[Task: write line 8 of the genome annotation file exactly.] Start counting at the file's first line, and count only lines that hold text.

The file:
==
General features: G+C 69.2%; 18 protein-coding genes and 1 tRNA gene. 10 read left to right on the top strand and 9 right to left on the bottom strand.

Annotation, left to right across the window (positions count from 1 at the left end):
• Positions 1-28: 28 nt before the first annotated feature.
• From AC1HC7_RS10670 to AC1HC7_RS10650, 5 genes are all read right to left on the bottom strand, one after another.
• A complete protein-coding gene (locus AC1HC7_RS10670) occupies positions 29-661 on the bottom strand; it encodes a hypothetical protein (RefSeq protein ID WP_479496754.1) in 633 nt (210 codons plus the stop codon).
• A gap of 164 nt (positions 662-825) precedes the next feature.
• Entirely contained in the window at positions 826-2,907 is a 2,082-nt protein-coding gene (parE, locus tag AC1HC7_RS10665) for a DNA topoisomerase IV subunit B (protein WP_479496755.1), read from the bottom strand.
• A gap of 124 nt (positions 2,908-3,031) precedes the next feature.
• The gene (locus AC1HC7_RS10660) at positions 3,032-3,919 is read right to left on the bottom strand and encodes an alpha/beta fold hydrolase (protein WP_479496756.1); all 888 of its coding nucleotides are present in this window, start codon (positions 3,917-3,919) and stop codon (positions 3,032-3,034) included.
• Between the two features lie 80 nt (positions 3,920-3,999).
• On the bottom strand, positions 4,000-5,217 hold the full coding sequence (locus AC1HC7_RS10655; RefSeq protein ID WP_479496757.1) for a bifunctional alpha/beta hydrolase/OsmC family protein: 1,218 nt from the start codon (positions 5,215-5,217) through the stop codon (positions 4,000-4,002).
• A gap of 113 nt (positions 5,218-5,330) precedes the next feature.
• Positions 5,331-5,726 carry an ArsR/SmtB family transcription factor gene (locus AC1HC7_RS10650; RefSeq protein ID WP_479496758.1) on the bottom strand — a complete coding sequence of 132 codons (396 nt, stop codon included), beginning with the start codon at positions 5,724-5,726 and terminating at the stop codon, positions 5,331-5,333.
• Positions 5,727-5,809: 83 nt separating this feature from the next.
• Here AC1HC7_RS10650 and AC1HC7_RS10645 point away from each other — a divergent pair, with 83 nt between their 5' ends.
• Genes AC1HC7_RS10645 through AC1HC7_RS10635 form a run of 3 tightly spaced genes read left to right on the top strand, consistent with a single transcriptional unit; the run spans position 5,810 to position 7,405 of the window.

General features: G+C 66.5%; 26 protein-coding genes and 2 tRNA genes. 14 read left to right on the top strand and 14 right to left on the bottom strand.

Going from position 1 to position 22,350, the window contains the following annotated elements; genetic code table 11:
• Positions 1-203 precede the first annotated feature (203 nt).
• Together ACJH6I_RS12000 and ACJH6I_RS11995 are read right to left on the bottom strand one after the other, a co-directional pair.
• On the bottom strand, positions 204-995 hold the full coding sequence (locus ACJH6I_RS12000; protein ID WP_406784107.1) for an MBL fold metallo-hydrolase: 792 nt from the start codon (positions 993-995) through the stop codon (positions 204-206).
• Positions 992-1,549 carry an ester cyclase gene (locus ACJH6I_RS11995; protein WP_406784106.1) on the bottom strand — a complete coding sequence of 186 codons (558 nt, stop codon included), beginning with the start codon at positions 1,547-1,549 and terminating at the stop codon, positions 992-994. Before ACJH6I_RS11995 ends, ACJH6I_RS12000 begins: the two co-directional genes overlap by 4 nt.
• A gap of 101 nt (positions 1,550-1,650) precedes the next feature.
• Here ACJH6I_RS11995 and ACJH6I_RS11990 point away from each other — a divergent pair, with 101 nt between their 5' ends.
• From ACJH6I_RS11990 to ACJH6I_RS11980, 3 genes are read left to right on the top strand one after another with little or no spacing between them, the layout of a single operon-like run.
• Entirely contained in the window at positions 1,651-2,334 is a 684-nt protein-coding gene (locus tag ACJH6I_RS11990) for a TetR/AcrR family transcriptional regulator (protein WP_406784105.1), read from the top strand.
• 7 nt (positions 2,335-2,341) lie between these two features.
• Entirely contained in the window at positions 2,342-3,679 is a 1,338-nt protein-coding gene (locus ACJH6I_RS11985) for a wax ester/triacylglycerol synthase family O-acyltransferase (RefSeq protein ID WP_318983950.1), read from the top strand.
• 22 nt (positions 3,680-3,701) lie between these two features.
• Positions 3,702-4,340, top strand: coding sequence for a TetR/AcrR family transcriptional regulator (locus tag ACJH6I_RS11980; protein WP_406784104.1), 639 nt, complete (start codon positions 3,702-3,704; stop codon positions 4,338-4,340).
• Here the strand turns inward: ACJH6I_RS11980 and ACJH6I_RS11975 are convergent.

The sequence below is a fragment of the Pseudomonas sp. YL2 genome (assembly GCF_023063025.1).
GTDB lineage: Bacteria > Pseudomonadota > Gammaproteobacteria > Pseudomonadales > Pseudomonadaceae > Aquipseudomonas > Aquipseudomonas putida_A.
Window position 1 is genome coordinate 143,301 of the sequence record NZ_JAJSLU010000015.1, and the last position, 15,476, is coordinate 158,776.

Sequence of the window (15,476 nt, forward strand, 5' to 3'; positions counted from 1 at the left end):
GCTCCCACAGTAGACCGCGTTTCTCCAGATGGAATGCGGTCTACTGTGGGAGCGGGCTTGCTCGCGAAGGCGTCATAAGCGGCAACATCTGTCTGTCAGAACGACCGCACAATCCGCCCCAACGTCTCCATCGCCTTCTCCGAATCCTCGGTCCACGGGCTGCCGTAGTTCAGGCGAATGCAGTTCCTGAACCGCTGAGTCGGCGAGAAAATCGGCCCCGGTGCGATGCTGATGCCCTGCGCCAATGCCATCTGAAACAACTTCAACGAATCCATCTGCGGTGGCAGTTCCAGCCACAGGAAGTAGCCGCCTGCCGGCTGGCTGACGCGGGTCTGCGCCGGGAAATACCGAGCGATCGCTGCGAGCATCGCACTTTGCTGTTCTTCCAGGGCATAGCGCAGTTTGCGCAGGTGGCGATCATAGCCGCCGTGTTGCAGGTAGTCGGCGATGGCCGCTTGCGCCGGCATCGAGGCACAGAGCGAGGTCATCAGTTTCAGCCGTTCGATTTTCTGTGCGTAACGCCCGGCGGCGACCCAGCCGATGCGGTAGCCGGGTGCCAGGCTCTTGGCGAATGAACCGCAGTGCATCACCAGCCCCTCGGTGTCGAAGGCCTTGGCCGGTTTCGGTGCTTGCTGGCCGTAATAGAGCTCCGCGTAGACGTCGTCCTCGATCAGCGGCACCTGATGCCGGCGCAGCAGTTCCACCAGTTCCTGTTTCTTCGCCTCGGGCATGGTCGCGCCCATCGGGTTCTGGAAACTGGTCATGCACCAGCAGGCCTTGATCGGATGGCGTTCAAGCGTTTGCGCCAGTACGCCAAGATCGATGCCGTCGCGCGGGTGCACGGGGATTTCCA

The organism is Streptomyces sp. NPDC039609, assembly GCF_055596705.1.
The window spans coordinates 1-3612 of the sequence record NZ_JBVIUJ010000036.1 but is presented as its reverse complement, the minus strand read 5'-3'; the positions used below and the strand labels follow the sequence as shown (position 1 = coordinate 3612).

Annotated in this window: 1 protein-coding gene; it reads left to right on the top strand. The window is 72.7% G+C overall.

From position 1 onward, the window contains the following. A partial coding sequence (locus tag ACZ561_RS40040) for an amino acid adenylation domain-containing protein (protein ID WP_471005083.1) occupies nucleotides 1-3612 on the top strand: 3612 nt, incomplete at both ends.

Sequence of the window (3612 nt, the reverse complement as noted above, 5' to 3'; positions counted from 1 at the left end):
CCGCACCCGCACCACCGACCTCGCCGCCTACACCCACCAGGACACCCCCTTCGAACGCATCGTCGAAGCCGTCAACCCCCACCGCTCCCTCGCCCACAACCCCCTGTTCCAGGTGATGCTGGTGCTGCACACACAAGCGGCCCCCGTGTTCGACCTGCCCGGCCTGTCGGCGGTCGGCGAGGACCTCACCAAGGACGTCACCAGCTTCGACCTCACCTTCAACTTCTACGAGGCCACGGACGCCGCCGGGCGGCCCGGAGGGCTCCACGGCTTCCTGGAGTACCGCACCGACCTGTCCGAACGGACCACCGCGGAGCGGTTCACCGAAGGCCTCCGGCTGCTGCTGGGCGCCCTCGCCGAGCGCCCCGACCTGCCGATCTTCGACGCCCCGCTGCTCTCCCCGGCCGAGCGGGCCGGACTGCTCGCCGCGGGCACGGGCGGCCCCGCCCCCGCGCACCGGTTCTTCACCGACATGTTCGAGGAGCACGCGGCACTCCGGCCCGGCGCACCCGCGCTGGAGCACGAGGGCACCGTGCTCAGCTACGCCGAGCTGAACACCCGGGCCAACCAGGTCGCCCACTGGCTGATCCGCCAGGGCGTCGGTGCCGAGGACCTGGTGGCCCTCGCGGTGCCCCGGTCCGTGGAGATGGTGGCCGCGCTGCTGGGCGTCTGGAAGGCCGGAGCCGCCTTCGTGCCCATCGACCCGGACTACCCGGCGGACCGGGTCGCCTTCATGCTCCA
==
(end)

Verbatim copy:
• A gap of 124 nt (positions 2,908-3,031) precedes the next feature.